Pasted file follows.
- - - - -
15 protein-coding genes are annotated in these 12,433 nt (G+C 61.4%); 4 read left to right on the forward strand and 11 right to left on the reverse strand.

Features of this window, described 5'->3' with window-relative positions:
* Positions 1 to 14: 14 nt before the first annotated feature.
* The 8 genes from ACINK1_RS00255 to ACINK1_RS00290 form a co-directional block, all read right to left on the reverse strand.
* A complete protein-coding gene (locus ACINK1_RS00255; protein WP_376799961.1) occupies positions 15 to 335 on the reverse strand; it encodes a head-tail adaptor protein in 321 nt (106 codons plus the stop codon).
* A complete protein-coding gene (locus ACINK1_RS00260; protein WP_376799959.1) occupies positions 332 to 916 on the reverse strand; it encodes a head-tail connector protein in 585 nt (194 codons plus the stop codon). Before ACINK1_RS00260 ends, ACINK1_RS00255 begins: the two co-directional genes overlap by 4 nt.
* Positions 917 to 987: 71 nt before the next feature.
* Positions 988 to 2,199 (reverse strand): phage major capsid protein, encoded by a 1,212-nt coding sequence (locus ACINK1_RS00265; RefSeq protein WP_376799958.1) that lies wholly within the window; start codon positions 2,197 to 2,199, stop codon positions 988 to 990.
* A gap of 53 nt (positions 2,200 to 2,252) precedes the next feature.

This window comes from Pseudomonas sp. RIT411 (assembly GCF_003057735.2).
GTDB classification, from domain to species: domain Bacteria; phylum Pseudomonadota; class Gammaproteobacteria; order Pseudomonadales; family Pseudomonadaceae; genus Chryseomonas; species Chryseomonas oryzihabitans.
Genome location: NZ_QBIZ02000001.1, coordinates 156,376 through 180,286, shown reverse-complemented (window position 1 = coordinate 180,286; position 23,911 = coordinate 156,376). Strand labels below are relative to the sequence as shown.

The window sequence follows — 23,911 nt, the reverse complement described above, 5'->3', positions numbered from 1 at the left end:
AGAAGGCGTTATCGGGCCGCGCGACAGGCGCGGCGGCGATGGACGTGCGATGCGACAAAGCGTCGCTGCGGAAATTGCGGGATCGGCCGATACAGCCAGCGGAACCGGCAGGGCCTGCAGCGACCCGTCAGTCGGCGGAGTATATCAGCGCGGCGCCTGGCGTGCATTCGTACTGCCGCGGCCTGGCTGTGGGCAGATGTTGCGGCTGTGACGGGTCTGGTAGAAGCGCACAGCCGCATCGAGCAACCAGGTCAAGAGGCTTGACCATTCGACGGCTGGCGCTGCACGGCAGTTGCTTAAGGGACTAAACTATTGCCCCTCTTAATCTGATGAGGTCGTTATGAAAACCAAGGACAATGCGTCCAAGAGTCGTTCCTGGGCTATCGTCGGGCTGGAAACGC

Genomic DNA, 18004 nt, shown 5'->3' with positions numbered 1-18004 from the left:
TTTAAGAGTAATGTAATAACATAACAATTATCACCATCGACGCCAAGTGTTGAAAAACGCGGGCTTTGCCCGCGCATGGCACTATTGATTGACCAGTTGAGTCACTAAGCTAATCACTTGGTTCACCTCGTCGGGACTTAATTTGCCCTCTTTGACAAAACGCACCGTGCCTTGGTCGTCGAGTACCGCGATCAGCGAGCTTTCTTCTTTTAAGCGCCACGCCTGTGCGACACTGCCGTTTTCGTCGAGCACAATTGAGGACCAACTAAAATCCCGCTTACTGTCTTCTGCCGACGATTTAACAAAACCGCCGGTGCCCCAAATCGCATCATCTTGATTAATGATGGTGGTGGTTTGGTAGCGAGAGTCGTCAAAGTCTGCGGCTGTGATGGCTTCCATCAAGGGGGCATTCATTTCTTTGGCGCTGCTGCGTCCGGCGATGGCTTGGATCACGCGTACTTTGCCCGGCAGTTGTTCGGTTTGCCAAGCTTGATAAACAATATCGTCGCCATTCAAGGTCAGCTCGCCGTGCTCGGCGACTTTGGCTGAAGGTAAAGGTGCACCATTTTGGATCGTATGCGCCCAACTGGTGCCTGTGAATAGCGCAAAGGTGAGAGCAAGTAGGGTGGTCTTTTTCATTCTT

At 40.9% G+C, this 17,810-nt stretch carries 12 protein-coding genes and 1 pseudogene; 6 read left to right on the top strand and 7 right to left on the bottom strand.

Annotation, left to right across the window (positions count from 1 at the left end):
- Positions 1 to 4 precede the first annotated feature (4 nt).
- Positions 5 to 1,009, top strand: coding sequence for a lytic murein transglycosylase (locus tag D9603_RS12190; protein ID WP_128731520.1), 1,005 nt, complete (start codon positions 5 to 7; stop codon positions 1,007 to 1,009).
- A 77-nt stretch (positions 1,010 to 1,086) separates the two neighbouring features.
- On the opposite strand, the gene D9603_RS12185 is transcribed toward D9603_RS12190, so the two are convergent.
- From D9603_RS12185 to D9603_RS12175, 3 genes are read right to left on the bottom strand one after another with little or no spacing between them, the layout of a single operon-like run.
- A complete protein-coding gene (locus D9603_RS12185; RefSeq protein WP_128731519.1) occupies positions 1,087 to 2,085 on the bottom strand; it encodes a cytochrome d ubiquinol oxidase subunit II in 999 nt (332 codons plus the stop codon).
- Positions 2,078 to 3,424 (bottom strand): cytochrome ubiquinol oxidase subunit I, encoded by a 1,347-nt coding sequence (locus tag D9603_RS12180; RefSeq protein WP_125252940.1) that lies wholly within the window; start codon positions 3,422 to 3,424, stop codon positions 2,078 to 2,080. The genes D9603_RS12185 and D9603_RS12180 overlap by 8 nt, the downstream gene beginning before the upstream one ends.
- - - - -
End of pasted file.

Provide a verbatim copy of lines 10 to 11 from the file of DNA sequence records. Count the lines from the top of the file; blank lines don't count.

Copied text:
This window comes from Pseudomonas sp. RIT411 (assembly GCF_003057735.2).
GTDB classification, from domain to species: domain Bacteria; phylum Pseudomonadota; class Gammaproteobacteria; order Pseudomonadales; family Pseudomonadaceae; genus Chryseomonas; species Chryseomonas oryzihabitans.